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James Page to serve as UMaine System chancellor

By David Sharp
Associated Press / February 16, 2012
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PORTLAND, Maine—Relishing a challenge, the new chancellor of the University of Maine System said Thursday that it'll be a privilege to lead through difficult times of dwindling resources and declining numbers of high school students.

James Page, CEO of James W. Sewall Co. in Old Town, will get to work next month after his selection was announced to the media following a meeting of the Board of Trustees' executive committee at the University of Southern Maine.

Changes will be needed to ensure the university system is meeting its obligations of providing an affordable education, serving as an economic engine and providing public outreach, even as it faces fiscal and demographic challenges, Page said.

"To direct the system at a time of great challenges is an honor," Page told The Associated Press.

All of that comes against a backdrop of tight budgets and competition for a declining numbers of prospective students.

"I don't know anybody who I've talked to who feels that the status quo is satisfactory to meet the challenges," he said.

He'll replace Chancellor Richard Pattenaude, who is retiring.

The other finalists were Meredith Hay, a special adviser to the chair of the Arizona Board of Regents for Strategic Initiatives; and Rebecca Wyke, vice chancellor for finance and administration at the University of Maine System.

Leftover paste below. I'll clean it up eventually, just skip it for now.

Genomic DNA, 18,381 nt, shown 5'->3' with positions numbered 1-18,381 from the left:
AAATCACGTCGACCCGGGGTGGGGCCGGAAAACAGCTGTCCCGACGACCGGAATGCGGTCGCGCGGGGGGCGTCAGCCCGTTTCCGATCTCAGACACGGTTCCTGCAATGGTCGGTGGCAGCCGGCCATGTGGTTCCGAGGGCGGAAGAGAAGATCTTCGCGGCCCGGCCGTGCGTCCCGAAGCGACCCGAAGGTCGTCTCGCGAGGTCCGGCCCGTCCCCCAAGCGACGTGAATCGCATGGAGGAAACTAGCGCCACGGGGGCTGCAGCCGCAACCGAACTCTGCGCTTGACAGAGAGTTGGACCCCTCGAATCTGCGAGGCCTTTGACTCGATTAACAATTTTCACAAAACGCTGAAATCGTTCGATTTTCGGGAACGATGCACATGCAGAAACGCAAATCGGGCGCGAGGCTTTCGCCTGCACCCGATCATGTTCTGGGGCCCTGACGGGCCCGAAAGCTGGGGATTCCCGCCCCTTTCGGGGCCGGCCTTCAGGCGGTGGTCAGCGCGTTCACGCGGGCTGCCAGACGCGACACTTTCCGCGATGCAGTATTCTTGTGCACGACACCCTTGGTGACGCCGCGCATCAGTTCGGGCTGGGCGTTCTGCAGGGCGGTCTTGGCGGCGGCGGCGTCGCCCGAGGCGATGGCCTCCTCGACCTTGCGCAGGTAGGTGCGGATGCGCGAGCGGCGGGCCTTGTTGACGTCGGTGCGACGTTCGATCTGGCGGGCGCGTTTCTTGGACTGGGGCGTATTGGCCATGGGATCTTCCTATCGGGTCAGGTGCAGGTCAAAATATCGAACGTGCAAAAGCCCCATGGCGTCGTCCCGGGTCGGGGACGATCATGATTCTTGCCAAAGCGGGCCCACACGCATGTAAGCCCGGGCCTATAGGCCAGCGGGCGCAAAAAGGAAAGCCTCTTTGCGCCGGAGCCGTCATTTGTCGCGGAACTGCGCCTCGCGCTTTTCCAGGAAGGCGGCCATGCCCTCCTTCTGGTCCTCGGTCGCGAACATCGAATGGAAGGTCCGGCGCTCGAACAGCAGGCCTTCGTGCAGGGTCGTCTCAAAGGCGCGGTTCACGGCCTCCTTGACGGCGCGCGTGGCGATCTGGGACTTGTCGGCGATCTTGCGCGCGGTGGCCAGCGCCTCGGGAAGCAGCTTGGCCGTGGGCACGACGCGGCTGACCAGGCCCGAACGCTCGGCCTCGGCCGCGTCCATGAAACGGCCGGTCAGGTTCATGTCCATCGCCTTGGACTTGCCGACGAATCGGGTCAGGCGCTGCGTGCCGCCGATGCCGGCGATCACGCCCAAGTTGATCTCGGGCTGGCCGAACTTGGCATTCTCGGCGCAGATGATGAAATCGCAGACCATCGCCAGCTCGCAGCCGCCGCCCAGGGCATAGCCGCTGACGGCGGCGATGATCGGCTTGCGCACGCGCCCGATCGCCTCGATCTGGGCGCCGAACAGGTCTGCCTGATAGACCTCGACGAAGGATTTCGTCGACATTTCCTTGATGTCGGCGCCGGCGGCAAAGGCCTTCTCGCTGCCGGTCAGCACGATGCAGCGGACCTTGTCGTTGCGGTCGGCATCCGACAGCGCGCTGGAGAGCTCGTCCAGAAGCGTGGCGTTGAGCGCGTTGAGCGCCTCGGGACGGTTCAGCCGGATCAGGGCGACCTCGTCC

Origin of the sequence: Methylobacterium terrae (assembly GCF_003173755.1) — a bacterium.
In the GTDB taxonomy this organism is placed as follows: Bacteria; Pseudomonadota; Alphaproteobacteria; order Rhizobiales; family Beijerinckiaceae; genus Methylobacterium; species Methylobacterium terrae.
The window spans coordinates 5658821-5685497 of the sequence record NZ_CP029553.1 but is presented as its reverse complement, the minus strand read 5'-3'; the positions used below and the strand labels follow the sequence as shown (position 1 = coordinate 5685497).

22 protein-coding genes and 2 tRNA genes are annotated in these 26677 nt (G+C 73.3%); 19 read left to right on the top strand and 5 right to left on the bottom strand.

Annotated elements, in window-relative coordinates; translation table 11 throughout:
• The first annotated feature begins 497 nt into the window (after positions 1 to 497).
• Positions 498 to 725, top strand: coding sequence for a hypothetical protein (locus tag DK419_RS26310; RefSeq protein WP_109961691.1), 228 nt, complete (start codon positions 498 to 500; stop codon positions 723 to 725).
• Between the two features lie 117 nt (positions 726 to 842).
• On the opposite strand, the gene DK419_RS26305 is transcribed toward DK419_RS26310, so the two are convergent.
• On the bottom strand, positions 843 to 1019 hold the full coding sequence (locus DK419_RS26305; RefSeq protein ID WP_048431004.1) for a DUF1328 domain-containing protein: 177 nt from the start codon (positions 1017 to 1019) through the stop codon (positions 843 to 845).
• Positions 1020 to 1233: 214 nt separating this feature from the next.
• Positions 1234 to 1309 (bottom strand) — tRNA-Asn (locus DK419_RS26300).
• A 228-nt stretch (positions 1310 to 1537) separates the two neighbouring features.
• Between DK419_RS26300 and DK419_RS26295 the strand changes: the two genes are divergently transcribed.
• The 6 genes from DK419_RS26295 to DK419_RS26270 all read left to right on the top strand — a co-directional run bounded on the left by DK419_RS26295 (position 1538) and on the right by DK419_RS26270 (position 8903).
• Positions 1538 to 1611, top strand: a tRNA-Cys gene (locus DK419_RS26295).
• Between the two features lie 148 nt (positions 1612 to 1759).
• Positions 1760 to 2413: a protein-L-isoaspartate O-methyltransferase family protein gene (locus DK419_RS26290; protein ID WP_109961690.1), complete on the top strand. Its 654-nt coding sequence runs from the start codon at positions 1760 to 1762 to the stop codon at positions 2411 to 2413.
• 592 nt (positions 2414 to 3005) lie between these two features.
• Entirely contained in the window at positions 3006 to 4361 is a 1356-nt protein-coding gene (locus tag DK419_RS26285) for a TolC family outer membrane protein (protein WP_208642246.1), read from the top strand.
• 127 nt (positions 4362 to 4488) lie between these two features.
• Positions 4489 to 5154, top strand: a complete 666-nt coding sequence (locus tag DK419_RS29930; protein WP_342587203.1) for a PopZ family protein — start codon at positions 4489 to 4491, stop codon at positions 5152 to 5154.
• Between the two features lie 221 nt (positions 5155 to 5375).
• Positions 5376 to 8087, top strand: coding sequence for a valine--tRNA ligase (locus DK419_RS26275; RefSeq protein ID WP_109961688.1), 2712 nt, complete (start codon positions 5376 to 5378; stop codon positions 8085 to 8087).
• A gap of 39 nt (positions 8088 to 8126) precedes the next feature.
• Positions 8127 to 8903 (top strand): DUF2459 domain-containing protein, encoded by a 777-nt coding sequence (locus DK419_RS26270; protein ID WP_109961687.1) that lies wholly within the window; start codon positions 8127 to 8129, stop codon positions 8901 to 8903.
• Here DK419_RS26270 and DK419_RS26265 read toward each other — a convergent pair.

Page, Hay and Wyke recently toured several campuses and met with students, employees, and administrators.

Page, who serves as an adjunct professor in the University of Maine philosophy department, is the only of the three who was born in Maine and holds a degree from the one of the UMaine system campuses.

The Caribou native attended the University of Maine at Fort Kent and Harvard University before earning a master's degree in philosophy from St. Andrews University in Scotland and a doctoral degree from the Massachusetts Institute of Technology.

He was a philosophy professor in at the University of Kansas before joining James W. Sewall Company, a 132-year-old Maine company that provides forestry management consulting, and surveying and engineering services. He served in a variety of administration positions before becoming CEO.

Page, 59, of Old Town, takes over his post on March 20. Before embarking on any major initiatives, he said he intends to visit each of the campuses as well as Augusta to meet with state leaders.

The University of Maine System, which has an annual enrollment of nearly 41,000 students, has seven campuses, nine University College outreach centers, a law school and 75 distance learning sites.

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